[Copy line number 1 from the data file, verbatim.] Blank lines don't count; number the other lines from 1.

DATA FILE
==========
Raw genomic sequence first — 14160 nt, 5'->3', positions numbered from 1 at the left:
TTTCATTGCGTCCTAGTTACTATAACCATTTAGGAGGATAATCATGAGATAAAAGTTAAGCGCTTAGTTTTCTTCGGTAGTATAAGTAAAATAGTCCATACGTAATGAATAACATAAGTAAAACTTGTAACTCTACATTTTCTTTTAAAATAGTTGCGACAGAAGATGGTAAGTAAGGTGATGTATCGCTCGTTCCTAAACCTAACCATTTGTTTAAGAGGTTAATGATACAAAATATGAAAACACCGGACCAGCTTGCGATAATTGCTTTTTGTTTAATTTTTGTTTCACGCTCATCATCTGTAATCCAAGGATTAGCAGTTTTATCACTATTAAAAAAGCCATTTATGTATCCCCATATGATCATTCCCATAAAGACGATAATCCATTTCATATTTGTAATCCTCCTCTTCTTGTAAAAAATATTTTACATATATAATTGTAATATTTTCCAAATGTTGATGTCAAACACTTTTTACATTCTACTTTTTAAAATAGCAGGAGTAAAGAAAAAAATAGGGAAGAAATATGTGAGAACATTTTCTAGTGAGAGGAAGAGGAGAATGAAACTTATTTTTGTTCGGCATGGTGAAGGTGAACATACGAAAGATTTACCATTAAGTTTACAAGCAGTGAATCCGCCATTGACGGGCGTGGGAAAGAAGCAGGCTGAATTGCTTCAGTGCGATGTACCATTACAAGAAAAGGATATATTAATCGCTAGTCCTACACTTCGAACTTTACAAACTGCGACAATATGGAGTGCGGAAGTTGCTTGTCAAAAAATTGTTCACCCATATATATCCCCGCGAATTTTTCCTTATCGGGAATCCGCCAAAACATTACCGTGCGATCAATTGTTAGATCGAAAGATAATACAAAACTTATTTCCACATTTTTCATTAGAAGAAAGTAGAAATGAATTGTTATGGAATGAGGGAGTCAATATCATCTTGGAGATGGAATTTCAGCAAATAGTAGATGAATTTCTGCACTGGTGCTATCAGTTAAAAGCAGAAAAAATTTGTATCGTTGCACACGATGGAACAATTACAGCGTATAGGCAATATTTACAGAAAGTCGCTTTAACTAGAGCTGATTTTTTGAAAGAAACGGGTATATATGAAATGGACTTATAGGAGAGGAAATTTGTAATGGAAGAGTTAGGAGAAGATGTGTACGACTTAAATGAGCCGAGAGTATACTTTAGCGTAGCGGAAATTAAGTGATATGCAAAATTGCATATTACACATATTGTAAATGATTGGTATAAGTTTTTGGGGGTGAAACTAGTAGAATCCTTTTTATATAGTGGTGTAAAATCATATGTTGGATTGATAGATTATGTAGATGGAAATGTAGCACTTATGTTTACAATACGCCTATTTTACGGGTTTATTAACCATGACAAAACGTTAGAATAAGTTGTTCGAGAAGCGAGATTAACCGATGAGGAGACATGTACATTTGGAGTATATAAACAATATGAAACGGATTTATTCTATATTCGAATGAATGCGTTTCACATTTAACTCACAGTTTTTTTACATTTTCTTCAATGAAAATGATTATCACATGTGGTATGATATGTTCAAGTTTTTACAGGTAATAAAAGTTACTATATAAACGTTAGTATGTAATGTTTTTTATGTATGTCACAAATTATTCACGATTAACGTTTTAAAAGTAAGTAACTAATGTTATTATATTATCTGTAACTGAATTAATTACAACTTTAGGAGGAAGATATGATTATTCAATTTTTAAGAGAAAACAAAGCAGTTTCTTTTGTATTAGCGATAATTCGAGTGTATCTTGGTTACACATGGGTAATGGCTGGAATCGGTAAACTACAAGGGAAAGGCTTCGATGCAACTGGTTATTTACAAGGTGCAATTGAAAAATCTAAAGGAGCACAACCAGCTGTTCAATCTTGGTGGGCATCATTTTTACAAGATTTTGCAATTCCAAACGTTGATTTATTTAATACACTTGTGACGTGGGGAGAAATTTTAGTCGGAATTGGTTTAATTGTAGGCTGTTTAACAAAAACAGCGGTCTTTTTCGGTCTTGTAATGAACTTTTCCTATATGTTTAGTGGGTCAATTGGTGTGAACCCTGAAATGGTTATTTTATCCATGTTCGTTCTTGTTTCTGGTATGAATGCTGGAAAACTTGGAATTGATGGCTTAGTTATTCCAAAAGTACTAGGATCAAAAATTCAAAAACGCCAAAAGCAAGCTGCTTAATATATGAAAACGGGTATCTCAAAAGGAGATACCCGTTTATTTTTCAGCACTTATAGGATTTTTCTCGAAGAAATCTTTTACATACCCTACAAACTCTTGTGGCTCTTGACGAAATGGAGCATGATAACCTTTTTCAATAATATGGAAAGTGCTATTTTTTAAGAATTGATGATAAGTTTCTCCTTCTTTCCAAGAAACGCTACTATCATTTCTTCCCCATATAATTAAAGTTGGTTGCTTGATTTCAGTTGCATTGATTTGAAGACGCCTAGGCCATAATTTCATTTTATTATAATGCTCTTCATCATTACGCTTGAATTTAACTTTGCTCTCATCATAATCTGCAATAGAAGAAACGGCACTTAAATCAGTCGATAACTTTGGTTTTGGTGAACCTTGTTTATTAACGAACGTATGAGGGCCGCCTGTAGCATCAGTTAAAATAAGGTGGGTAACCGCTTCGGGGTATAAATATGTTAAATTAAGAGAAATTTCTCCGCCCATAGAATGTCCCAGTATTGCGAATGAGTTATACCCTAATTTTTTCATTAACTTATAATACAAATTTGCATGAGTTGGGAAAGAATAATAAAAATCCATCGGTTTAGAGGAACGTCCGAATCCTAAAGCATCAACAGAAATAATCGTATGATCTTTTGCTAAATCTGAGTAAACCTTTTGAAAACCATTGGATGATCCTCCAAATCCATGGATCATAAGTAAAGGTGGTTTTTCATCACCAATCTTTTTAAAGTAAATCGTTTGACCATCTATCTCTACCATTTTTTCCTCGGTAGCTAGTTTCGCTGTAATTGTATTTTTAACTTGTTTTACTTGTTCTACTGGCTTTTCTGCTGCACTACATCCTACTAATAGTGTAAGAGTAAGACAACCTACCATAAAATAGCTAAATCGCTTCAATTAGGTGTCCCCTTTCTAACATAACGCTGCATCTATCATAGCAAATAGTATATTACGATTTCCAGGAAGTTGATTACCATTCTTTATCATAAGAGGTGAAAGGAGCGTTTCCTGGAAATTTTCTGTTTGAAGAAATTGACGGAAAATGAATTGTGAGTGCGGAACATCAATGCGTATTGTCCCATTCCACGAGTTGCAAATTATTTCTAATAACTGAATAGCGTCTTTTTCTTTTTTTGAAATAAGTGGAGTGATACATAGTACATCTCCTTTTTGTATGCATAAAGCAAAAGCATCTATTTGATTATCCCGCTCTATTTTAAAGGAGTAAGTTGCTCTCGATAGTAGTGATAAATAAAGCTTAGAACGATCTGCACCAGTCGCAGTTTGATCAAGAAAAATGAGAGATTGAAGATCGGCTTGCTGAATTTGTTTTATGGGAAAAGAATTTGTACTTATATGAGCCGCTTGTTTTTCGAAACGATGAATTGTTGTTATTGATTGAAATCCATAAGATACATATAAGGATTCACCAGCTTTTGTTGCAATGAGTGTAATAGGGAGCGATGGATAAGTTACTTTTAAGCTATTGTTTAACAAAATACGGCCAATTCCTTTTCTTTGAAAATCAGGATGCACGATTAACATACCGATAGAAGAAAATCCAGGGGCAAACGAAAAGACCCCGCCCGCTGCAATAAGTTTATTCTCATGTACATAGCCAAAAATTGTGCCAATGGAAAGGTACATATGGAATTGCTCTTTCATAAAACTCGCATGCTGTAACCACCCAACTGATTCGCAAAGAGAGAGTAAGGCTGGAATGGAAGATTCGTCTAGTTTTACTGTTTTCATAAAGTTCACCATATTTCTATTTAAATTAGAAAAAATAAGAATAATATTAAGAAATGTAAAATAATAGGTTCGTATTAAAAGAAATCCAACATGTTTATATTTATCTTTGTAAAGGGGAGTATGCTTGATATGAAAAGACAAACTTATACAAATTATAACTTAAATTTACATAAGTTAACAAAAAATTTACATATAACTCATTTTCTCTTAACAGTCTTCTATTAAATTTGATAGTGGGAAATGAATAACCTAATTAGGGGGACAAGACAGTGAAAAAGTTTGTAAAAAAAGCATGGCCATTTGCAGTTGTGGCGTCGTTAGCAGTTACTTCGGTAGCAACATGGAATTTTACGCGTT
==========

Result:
Raw genomic sequence first — 14160 nt, 5'->3', positions numbered from 1 at the left: